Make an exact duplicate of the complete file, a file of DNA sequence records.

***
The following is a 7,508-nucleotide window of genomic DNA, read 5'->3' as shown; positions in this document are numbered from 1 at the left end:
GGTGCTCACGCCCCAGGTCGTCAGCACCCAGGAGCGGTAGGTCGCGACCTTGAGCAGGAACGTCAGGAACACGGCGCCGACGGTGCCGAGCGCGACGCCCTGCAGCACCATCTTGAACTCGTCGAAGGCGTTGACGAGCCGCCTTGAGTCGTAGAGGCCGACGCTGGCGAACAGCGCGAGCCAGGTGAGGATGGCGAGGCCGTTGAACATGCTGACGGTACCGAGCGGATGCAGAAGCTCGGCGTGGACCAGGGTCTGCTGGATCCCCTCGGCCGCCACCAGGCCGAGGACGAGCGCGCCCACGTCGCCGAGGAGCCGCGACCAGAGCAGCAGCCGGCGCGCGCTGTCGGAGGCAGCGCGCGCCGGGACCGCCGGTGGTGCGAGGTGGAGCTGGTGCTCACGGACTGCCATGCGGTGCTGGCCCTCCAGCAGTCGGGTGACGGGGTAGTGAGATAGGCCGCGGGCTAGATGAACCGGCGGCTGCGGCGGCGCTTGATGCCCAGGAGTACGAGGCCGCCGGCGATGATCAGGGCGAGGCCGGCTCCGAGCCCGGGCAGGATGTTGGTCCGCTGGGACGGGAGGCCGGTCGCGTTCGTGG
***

The following is a 7,508-nucleotide window of genomic DNA, read 5'->3' as shown; positions in this document are numbered from 1 at the left end:
GGTGCTCACGCCCCAGGTCGTCAGCACCCAGGAGCGGTAGGTCGCGACCTTGAGCAGGAACGTCAGGAACACGGCGCCGACGGTGCCGAGCGCGACGCCCTGCAGCACCATCTTGAACTCGTCGAAGGCGTTGACGAGCCGCCTTGAGTCGTAGAGGCCGACGCTGGCGAACAGCGCGAGCCAGGTGAGGATGGCGAGGCCGTTGAACATGCTGACGGTACCGAGCGGATGCAGAAGCTCGGCGTGGACCAGGGTCTGCTGGATCCCCTCGGCCGCCACCAGGCCGAGGACGAGCGCGCCCACGTCGCCGAGGAGCCGCGACCAGAGCAGCAGCCGGCGCGCGCTGTCGGAGGCAGCGCGCGCCGGGACCGCCGGTGGTGCGAGGTGGAGCTGGTGCTCACGGACTGCCATGCGGTGCTGGCCCTCCAGCAGTCGGGTGACGGGGTAGTGAGATAGGCCGCGGGCTAGATGAACCGGCGGCTGCGGCGGCGCTTGATGCCCAGGAGTACGAGGCCGCCGGCGATGATCAGGGCGAGGCCGGCTCCGAGCCCGGGCAGGATGTTGGTCCGCTGGGACGGGAGGCCGGTCGCGTTCGTGG